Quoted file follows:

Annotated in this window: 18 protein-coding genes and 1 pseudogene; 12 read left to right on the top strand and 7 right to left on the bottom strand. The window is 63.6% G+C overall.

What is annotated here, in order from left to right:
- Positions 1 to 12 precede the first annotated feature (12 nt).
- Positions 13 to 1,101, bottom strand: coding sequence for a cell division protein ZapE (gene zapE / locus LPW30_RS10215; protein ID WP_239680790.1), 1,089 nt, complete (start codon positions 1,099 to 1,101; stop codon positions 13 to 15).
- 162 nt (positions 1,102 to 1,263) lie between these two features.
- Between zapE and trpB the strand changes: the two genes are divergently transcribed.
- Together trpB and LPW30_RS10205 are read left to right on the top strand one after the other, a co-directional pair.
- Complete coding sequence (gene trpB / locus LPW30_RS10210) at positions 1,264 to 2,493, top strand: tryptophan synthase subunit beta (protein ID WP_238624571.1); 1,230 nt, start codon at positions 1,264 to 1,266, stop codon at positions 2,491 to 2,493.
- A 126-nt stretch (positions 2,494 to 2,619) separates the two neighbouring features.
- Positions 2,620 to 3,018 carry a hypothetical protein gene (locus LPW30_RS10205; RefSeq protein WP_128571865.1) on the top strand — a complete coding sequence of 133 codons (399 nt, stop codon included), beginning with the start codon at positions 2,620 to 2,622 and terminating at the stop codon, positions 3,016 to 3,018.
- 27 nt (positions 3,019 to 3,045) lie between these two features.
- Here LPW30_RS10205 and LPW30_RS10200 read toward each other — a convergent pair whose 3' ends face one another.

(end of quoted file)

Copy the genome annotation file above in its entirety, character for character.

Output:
Annotated in this window: 18 protein-coding genes and 1 pseudogene; 12 read left to right on the top strand and 7 right to left on the bottom strand. The window is 63.6% G+C overall.

What is annotated here, in order from left to right:
- Positions 1 to 12 precede the first annotated feature (12 nt).
- Positions 13 to 1,101, bottom strand: coding sequence for a cell division protein ZapE (gene zapE / locus LPW30_RS10215; protein ID WP_239680790.1), 1,089 nt, complete (start codon positions 1,099 to 1,101; stop codon positions 13 to 15).
- 162 nt (positions 1,102 to 1,263) lie between these two features.
- Between zapE and trpB the strand changes: the two genes are divergently transcribed.
- Together trpB and LPW30_RS10205 are read left to right on the top strand one after the other, a co-directional pair.
- Complete coding sequence (gene trpB / locus LPW30_RS10210) at positions 1,264 to 2,493, top strand: tryptophan synthase subunit beta (protein ID WP_238624571.1); 1,230 nt, start codon at positions 1,264 to 1,266, stop codon at positions 2,491 to 2,493.
- A 126-nt stretch (positions 2,494 to 2,619) separates the two neighbouring features.
- Positions 2,620 to 3,018 carry a hypothetical protein gene (locus LPW30_RS10205; RefSeq protein WP_128571865.1) on the top strand — a complete coding sequence of 133 codons (399 nt, stop codon included), beginning with the start codon at positions 2,620 to 2,622 and terminating at the stop codon, positions 3,016 to 3,018.
- 27 nt (positions 3,019 to 3,045) lie between these two features.
- Here LPW30_RS10205 and LPW30_RS10200 read toward each other — a convergent pair whose 3' ends face one another.